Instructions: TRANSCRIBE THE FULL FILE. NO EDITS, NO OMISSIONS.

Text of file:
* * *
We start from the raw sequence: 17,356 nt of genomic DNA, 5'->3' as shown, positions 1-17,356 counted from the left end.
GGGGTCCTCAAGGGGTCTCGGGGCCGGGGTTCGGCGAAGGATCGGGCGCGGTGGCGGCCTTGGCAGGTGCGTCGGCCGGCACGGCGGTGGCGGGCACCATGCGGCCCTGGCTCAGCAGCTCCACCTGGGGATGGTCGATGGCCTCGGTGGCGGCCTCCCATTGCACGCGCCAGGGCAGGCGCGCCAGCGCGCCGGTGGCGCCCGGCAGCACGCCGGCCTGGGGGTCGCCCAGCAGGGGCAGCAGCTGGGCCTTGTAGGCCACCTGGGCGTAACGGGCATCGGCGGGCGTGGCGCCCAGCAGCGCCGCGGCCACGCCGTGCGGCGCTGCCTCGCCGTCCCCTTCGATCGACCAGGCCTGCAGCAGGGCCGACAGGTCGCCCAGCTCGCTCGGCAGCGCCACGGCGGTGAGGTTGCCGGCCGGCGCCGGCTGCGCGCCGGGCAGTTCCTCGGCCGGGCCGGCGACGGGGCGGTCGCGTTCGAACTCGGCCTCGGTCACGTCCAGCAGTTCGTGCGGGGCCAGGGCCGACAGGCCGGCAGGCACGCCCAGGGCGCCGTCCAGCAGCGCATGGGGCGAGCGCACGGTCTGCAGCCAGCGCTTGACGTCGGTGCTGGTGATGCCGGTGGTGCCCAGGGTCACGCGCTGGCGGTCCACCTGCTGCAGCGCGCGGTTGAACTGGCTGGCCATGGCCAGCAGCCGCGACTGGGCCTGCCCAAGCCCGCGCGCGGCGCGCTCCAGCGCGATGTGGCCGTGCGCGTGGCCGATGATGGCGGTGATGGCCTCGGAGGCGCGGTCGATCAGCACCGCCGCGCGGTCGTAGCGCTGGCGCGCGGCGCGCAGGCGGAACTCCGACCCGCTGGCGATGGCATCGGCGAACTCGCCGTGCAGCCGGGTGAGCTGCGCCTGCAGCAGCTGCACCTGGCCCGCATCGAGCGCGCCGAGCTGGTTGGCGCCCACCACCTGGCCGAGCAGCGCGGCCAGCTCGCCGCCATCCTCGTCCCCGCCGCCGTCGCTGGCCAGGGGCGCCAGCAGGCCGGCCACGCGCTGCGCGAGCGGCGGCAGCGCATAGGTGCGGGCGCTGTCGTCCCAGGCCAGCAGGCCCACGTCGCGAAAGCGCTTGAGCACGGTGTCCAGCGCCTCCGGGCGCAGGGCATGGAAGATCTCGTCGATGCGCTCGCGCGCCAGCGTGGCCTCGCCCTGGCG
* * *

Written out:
We start from the raw sequence: 17,356 nt of genomic DNA, 5'->3' as shown, positions 1-17,356 counted from the left end.
GGGGTCCTCAAGGGGTCTCGGGGCCGGGGTTCGGCGAAGGATCGGGCGCGGTGGCGGCCTTGGCAGGTGCGTCGGCCGGCACGGCGGTGGCGGGCACCATGCGGCCCTGGCTCAGCAGCTCCACCTGGGGATGGTCGATGGCCTCGGTGGCGGCCTCCCATTGCACGCGCCAGGGCAGGCGCGCCAGCGCGCCGGTGGCGCCCGGCAGCACGCCGGCCTGGGGGTCGCCCAGCAGGGGCAGCAGCTGGGCCTTGTAGGCCACCTGGGCGTAACGGGCATCGGCGGGCGTGGCGCCCAGCAGCGCCGCGGCCACGCCGTGCGGCGCTGCCTCGCCGTCCCCTTCGATCGACCAGGCCTGCAGCAGGGCCGACAGGTCGCCCAGCTCGCTCGGCAGCGCCACGGCGGTGAGGTTGCCGGCCGGCGCCGGCTGCGCGCCGGGCAGTTCCTCGGCCGGGCCGGCGACGGGGCGGTCGCGTTCGAACTCGGCCTCGGTCACGTCCAGCAGTTCGTGCGGGGCCAGGGCCGACAGGCCGGCAGGCACGCCCAGGGCGCCGTCCAGCAGCGCATGGGGCGAGCGCACGGTCTGCAGCCAGCGCTTGACGTCGGTGCTGGTGATGCCGGTGGTGCCCAGGGTCACGCGCTGGCGGTCCACCTGCTGCAGCGCGCGGTTGAACTGGCTGGCCATGGCCAGCAGCCGCGACTGGGCCTGCCCAAGCCCGCGCGCGGCGCGCTCCAGCGCGATGTGGCCGTGCGCGTGGCCGATGATGGCGGTGATGGCCTCGGAGGCGCGGTCGATCAGCACCGCCGCGCGGTCGTAGCGCTGGCGCGCGGCGCGCAGGCGGAACTCCGACCCGCTGGCGATGGCATCGGCGAACTCGCCGTGCAGCCGGGTGAGCTGCGCCTGCAGCAGCTGCACCTGGCCCGCATCGAGCGCGCCGAGCTGGTTGGCGCCCACCACCTGGCCGAGCAGCGCGGCCAGCTCGCCGCCATCCTCGTCCCCGCCGCCGTCGCTGGCCAGGGGCGCCAGCAGGCCGGCCACGCGCTGCGCGAGCGGCGGCAGCGCATAGGTGCGGGCGCTGTCGTCCCAGGCCAGCAGGCCCACGTCGCGAAAGCGCTTGAGCACGGTGTCCAGCGCCTCCGGGCGCAGGGCATGGAAGATCTCGTCGATGCGCTCGCGCGCCAGCGTGGCCTCGCCCTGGCG